A MATTER OF INTERPRETATION
July 20, 2009
A couple of days ago I saw a sign that said, “Legalize the Constitution.” That seemed a little strange seeing that the Constitution is the supreme law of the land, and that thousands of court cases have been decided with the Constitution as the basis. There are folks, though, who think that the court system has got it all wrong and that they, and not the courts, are in possession of the one true interpretation of the Constitution.
This kind of individual interpretation of the law can get you into trouble. Years ago I knew a fellow who used his house for collateral to get a bank loan. For years he kept up to date on the payments, but suddenly he stopped sending them in. When the bank called they were told that because the money he had borrowed was’t backed by gold it was not legal tender, and he didn’t have to pay it back. He did, however, manage to find some patsies who would accept the money for groceries or whatever, and even though it was worthless as far as he was concerned, he passed it off to unsuspecting pilgrims with all the brazenness of an ace counterfeiter.
The bank, in spite of this newly gained knowledge about the worthlessness of the greenbacks, still wanted them back, maybe just for their sentimental value, but they were serious about it. So serious, in fact, that they foreclosed on the property. The unrepentant borrower was serious, too; so serious that when the Sheriff’s Office contacted him about leaving the house he holed up with a small armory and told them to come get him, which they did. It could have been disastrous, but the borrower, deciding that discretion was the better part of valor, gave himself up and went to jail. After ten days he had a jailhouse conversion and accepted paper money not backed by gold as his personal salvation. He had it right that the money wasn’t backed by gold, but he took it upon himself to make the “legal” decision that it was worthless.
Likewise the Constitution can be interpreted out of context. On their face the words in the Constitution never change, but their meaning is dependent on how subsequent Supreme Court decisions have interpreted them. Documents from the era when the Constitution was written are also taken into account in determining the meaning of the framers’ language The Establishment Clause in the First Amendment is a good case in point because interpretation of its meaning has often lead to controversy: “Congress shall make no law respecting an establishment of religion, or prohibiting the free exercise thereof.”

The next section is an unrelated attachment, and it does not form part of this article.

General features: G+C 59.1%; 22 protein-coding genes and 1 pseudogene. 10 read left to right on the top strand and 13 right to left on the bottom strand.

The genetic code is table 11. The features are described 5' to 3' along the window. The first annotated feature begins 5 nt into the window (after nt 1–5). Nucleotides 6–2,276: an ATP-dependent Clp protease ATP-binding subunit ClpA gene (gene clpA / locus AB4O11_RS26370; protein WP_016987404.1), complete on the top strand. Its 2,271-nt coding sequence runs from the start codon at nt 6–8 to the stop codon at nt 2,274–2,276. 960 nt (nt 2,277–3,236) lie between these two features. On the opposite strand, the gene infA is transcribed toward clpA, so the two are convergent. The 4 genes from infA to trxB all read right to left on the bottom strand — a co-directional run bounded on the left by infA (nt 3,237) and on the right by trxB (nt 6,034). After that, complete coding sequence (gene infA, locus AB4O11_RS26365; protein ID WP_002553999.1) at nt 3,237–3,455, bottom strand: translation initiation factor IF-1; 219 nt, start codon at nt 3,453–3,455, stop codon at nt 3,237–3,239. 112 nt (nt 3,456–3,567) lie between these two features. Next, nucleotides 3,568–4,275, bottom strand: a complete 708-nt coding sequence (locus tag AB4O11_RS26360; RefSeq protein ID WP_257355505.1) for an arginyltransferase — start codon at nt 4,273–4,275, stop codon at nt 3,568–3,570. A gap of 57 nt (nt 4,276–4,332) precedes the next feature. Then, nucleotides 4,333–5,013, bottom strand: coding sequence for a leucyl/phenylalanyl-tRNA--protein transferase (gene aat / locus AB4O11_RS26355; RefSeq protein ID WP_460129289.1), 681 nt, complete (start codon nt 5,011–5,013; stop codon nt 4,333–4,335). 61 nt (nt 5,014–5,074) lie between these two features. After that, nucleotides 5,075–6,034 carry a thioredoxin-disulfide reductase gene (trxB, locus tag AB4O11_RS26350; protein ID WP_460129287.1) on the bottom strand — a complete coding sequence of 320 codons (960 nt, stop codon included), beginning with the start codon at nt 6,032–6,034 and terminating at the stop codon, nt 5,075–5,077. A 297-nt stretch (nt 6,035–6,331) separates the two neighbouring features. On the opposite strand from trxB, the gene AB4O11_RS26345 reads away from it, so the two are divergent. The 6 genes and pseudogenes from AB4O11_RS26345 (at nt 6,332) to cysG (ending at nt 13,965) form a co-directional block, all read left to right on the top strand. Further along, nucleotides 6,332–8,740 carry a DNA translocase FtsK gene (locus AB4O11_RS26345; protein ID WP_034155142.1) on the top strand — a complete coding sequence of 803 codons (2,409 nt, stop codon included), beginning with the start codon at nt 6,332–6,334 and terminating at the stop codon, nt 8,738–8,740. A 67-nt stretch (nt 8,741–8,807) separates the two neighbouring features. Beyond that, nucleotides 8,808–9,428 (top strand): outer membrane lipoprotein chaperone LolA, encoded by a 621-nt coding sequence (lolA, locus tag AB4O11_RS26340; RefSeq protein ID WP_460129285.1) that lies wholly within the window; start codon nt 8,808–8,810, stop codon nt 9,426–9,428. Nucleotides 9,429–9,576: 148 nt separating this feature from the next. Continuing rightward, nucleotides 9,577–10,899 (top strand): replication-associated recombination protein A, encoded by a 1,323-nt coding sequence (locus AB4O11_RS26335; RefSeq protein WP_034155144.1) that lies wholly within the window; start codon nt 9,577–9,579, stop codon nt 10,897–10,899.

The intent of the Establishment Clause was to forbid the establishment of an official national religion, and although the states were free to do as they chose, most of them chose religious freedom over an official religion.
The colonists had had plenty of experience in religious persecution in England where the national religion was Church of England, or Anglican. If you were not Anglican you could hold not elected or appointed office. Maryland, founded as a Catholic colony, passed their Religious Tolerance Act in 1649, but forty years later England declared Anglicanism the official religion in Maryland and forbid the preaching, teaching, or practice of Catholicism.
The framers of the constitution were all too aware of the oppression that religious intolerance can bring because they had fled England to escape from it. At the convention held in North Carolina to ratify the Bill of Rights, Delegate James Iredell said, “Under the color of religious tests the utmost cruelties have been exercised. Those in power have generally considered all wisdom centered in themselves; that they alone had the right to dictate to the rest of mankind; and that all opposition to their tenets was profane and impious.”
Connecticut, however, maintained Congregationalism as their state religion until 1818, causing the Baptist Association of the town of Danbury, who felt discriminated against by Connecticut law, to write President Jefferson in 1801 asking him to intervene. This prompted Jefferson’s famous reply in which he wrote that the Establishment Clause built “a wall of separation between Church & State,” and that phrase that has been used by the courts in making their decisions.
Another rationale for keeping religion and government independent of one another is found in Jefferson’s “Bill for Religious Freedom” passed by Virginia in 1776: “That to compel a man to furnish contributions of money for the propagation of opinions which he disbelieves, is sinful and tyrannical; that even forcing him to support this or that teacher of his own religious persuasion is depriving him of the comfortable liberty of giving his contributions to the particular pastor whose morals he would make his pattern.”
The purpose of the Establishment Clause was not to ban religious principals from government affairs, but to prevent elevating a particular religious sect as the official state religion. It’s all a matter of interpretation, but you have to go beyond the document itself to find how to interpret it.
Montana Viewpoint© is carried by 20 Montana weekly newspapers, including those in Helena and Billings, with a combined circulation of over 60,000.
Jim Elliott is a former state senator from Trout Creek. He served in the Montana House 1989 to 1996 and the Montana Senate from 2001 to 2008. Elliott has distributed his opinion column statewide since 1992. There is no charge for publication.